Electrical malfunction from Christmas lights sparks fire with major damage in Seminole Heights

Neighbors rally to help families hurt by fire

TAMPA — An electrical malfunction from Christmas lights was determined to be the cause of a residential fire that severely damaged a home in Seminole Heights. Now, a community is stepping up to help the family who lost everything they owned.

Tampa Fire Rescue responded to the house on the 300 Block of Crest Ave. at 2:46 a.m. Thursday.

When crews arrived they found heavy smoke and flames coming from the east side of the single-story wood frame residence.

Firefighters began to attack the fire which had already spread to a van in the driveway of a neighbor's home. The exposure also affected the outside of the neighboring home.

Pete Elgers and Julie Undella, the homeowners, were sleeping and were warned of the fire by smoke detectors in the house. They were both taken to a local hospital with minor injuries, including smoke inhalation.

The fire was under control by 4:00 a.m.

Friends say Pete and Julie are the kind of people who are there for others.

"Anytime anybody needs something, she's there," said Paul Medrano, a family friend, about Julie. "You can count on Pete for anything and everything in the community."

The South Seminole Heights Civic Association stepped in within hours as neighbors rallied to help the family get back on their feet.

"All of Seminole Heights has been through some challenges lately, so we know we need to come together as a neighborhood," said Stephen Lytle, president of the South Seminole Heights Civic Association. "And we're going to do that again for these neighbors who in the new year are going through something that's going to be pretty hard times for them."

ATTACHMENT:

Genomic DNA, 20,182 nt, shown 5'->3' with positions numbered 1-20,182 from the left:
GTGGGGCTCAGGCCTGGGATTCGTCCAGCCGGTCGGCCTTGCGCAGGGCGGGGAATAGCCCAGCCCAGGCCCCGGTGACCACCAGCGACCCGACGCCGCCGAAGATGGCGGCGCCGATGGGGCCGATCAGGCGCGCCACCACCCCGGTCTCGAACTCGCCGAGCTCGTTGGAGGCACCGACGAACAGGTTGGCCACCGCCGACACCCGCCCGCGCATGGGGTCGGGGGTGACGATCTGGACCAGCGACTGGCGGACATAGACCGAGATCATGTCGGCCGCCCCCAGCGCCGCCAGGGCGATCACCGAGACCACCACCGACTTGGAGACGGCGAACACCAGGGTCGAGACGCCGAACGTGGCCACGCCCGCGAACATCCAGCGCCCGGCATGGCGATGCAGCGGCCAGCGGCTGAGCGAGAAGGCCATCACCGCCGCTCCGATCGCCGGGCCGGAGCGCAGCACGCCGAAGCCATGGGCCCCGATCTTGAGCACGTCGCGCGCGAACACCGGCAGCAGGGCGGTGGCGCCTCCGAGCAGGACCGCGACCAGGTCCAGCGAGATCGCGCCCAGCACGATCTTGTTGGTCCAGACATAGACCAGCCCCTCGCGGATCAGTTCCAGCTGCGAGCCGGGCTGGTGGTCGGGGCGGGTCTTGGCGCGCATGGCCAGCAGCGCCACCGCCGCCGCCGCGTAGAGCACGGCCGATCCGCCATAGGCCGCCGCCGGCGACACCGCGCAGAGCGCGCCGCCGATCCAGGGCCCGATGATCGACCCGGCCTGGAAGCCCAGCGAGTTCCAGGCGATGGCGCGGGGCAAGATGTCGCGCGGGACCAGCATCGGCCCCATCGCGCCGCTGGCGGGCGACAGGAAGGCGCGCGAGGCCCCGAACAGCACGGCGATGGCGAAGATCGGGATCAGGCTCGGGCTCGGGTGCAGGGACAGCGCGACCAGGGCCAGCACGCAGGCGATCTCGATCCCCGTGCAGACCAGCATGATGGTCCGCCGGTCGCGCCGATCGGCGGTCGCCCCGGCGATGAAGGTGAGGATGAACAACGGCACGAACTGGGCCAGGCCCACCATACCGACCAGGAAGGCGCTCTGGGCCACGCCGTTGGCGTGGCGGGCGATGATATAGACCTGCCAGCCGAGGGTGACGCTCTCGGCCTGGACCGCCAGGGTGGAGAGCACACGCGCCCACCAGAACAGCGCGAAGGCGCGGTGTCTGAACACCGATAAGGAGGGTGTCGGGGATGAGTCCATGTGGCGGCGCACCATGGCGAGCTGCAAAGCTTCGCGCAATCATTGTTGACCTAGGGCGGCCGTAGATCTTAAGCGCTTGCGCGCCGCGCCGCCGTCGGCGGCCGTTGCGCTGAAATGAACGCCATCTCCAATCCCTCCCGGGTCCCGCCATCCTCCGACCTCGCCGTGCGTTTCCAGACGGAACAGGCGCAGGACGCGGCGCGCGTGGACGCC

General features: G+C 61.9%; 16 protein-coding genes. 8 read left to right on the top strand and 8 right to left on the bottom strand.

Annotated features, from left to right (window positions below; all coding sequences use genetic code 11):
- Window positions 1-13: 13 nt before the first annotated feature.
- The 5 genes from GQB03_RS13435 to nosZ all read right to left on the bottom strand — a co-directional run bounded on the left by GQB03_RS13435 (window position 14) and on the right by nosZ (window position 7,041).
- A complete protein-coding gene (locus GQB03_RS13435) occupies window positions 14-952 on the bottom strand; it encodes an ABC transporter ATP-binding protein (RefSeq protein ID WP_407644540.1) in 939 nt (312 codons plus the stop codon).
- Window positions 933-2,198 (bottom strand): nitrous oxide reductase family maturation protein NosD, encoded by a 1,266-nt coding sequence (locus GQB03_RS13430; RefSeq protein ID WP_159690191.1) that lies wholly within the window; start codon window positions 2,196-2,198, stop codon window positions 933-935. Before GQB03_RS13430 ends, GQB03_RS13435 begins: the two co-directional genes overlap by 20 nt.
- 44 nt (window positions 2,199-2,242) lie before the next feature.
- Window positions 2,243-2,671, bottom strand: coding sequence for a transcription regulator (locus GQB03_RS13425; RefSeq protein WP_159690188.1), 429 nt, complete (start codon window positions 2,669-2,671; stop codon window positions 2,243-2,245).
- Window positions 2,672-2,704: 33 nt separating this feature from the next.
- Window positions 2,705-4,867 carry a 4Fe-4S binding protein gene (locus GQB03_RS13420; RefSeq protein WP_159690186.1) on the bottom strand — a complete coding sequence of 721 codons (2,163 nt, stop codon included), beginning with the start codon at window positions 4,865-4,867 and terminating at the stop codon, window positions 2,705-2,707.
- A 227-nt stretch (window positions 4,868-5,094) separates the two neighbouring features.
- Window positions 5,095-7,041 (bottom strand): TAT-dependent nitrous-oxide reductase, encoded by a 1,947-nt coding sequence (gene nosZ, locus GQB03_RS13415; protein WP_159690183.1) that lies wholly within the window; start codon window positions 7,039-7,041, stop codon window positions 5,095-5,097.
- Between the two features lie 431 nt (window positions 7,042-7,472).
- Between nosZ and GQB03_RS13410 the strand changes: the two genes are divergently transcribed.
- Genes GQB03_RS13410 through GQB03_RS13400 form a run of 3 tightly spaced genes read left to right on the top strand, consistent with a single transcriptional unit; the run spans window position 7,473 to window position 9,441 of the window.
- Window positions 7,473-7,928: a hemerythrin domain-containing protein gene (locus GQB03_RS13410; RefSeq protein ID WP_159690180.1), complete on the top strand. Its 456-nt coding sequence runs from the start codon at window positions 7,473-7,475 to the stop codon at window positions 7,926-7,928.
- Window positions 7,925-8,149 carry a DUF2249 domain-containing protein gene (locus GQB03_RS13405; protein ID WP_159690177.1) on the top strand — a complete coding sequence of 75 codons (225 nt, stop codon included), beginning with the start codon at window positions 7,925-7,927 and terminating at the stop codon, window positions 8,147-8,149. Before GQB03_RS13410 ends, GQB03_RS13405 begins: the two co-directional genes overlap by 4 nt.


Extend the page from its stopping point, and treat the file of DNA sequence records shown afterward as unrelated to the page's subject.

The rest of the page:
To donate, neighbors can PayPal the South Seminole Heights Civic Association at info@sshca.org or send a check made out to the South Seminole Heights Civic Association (SSHCA) at P.O. Box 360371, Tampa, FL 33673.

All donations will be tax deductible as the SSHCA is a registered 501(c)3. Any questions can be sent to at info@sshca.org

"We need to stick together because who knows, it could be me today or tomorrow. So we have to try and help one another," said Cynthia Hunter, a neighbor who plans to donate to help the family.

Medrano says he is grateful people are stepping up to help, but not at all surprised.

"They just happen to be the people that are in need today," he said. "But if something happens tomorrow, this community is going to be there for them as well."

According to the Fire Marshal's office, the fire started on the front porch of the home and extended into the attic. Major fire damage caused a partial collapse of the structure.

Damage to the home and its contents is estimated at $170,000; a total loss. Damage to the neighbor's handicap-accessible van is estimated at $6,000.

Officials say the cause of the fire was due to an electrical malfunction, as multiple electrical cords plugged into an outlet were providing power to several Christmas lights and decorations on the house and in the front yard.

According to the Electrical Safety Foundation International (ESFI), 25 percent of holiday fires are caused by decorations.

When installing outdoor electrical decorations ESFI recommends the following:

  • Make sure all extension cords and electrical decorations used for outdoor  decorating are marked for outdoor use.
  • Match power needs (amperage) of electrical products with amperage rating of  extension cords. Outdoor electric lights and decorations should be plugged into circuits  protected by ground fault circuit interrupters (GFCIs).  
  • If circuits are not GFCI-protected, portable outdoor GFCIs can be purchased where electrical supplies are sold and require no special knowledge or equipment to install.
  • Inspect all lights, decorations, and extension cords for damage before using.
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